During my time in art school there were always those dreaded 3 hour critique sessions during the photography classes. As soon as you walked in the room that day you would scramble to claim the "best" wall space. My criteria for the "best" space was determined by when I thought that part of the wall would be discussed. Did I want to just get the crit over with first thing, or drag on my torture and hope that somehow we ran out of time talking about the other 9 people that had to present their work that day and maybe get bumped to the subsequent critique day. Once you carefully weighed your options, you'd start pinning your images to the wall. You had to make sure that everything was level, consistently spaced, and generally pleasing to look at as a cohesive body of images.
Now after doing this for 2 or 3 years you start to pick up on patterns regarding what type of details each classmate would pick apart in every single image. Was contrast well managed in the darkroom? Are the leading lines adding to the intrigue? Is the model posed in a pleasing manner? Does it really matter that their hand or foot or even face is cut by the edge of the frame? Or even the most dreaded, worthless question that could be asked: WHAT IS IT!?!?
In one of my advanced black and white darkroom classes (yes I may be young but I did get the opportunity to spend time in black and white, large format black and white and color darkrooms while in school as well as the digital print lab) I had a classmate that would ask for almost every single image, "What is it?" This question was never met positively by our instructor. Bear in mind, we were in a studio art program at the University of Arizona. Art has the ability to transcend reality an bypass functionality. The sole purpose of art is to make you feel, make you question what you're looking at. You apply your personal life experiences and story to what you're viewing, allowing every single image or sculpture or piece of music to have a unique relationship with each person that interacts with it.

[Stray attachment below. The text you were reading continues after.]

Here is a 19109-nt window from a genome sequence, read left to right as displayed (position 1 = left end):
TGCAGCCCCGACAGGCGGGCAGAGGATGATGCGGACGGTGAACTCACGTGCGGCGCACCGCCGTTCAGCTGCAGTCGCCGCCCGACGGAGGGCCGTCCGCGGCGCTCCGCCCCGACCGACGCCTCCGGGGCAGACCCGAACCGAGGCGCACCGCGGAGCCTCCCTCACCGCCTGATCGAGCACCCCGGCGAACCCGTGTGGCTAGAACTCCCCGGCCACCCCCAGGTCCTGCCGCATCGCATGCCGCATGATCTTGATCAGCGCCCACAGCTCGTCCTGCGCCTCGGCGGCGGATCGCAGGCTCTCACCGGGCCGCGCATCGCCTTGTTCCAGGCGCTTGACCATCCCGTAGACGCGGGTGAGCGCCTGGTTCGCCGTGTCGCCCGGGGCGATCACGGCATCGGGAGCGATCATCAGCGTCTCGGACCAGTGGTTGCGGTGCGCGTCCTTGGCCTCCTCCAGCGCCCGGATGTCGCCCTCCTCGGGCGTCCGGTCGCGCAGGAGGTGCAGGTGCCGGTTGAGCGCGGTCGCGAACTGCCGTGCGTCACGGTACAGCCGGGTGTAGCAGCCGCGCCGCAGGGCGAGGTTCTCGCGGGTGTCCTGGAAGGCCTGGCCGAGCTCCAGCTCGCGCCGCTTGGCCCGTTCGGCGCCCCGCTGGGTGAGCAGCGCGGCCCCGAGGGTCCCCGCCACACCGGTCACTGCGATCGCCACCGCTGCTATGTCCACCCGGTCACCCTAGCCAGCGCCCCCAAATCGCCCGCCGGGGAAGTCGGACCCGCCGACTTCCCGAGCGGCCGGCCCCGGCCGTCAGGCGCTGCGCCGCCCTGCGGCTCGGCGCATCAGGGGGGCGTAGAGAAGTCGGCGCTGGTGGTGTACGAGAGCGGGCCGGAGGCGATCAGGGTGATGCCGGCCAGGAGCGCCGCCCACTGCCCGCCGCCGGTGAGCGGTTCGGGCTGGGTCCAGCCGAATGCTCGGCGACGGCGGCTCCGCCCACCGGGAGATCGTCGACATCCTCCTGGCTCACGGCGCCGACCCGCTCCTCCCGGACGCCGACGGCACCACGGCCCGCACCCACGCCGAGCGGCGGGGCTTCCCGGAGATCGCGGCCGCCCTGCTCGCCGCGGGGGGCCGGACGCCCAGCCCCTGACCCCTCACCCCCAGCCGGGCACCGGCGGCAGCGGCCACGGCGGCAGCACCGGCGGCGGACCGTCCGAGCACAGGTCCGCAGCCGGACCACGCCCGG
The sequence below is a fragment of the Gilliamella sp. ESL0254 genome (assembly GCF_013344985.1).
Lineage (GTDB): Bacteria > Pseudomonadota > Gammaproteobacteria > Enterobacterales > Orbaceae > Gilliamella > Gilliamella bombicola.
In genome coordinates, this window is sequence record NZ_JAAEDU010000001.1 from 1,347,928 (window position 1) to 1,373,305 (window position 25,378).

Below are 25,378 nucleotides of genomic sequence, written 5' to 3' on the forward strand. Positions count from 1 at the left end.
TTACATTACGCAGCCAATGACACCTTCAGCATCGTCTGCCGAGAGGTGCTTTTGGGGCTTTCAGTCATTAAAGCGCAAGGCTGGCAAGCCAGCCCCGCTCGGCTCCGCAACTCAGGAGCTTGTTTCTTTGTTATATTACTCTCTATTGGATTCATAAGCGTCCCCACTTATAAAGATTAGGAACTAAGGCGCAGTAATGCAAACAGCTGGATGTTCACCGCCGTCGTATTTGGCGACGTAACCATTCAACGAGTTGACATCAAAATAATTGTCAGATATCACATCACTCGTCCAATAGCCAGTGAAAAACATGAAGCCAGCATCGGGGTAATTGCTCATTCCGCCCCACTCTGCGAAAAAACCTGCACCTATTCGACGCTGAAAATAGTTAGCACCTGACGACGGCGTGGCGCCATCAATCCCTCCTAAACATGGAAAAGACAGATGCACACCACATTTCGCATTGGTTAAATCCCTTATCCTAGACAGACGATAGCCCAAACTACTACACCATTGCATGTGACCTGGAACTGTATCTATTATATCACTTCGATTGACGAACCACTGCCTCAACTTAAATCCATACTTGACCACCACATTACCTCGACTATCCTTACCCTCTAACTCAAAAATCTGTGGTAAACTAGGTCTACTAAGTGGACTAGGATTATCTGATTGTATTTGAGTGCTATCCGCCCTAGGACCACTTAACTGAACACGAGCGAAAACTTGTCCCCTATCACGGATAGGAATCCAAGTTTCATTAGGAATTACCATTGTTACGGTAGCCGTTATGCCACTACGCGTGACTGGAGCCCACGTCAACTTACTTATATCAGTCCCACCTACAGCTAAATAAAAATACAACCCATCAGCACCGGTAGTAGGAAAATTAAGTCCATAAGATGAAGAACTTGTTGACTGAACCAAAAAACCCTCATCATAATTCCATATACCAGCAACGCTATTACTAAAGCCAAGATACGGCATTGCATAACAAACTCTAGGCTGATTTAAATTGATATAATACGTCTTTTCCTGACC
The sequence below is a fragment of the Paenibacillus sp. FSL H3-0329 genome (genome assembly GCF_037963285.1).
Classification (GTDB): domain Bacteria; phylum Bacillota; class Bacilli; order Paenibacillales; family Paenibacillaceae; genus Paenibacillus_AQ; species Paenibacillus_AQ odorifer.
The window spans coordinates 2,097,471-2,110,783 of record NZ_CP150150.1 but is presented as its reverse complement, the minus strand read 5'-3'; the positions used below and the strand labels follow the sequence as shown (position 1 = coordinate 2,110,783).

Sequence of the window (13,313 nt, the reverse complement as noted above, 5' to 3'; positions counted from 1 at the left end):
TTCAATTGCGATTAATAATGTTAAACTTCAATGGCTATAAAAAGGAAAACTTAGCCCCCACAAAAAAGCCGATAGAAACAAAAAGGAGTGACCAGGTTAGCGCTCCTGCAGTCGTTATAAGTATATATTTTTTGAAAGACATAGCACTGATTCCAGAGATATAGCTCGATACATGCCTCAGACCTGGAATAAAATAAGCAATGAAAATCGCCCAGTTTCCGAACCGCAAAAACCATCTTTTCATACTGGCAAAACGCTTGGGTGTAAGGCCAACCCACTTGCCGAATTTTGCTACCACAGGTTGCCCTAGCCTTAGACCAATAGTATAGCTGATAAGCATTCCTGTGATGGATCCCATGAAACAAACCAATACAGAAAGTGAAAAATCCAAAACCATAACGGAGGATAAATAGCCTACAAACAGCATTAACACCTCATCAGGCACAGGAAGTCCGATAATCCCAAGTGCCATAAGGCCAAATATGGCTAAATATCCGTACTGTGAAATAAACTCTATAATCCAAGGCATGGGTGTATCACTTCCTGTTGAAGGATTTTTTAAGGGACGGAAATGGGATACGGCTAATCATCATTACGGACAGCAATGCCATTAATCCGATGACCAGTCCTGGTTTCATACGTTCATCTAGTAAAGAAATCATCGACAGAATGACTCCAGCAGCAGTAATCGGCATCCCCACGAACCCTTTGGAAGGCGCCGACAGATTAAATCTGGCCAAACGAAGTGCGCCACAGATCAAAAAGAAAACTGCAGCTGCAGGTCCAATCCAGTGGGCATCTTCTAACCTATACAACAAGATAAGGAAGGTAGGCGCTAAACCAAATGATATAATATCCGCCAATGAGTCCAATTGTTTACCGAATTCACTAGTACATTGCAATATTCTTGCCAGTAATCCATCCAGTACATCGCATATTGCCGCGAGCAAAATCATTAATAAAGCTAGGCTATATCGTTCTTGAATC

With some pieces of art, as soon as you answer the question of "what is it" that allows you to place the art into a tidy box and walk away. The intrigue of uncertainty can be what makes the piece speak to you for an extremely long time. Next time you see an image for which you cant quite wrap your head around try and keep it out of the nice box. Enjoy the forms and shapes and colors. Talk about your thoughts with another viewer. Bounce ideas off each other and investigate what it is that draws you in.
Whatever you do, please try not to ask the artist for a definitive about the subject. Who knows, if they told you, sometimes you may wish you never got the answer!
Unfortunately my health has been a major driving force in my photography in the past 9 years. Starting in 2009 I started dealing with intense migraines which were increasingly accompanied by vertigo. For those of you who aren't familiar with vertigo, it is essentially the feeling of dizziness and movement even when there is no movement.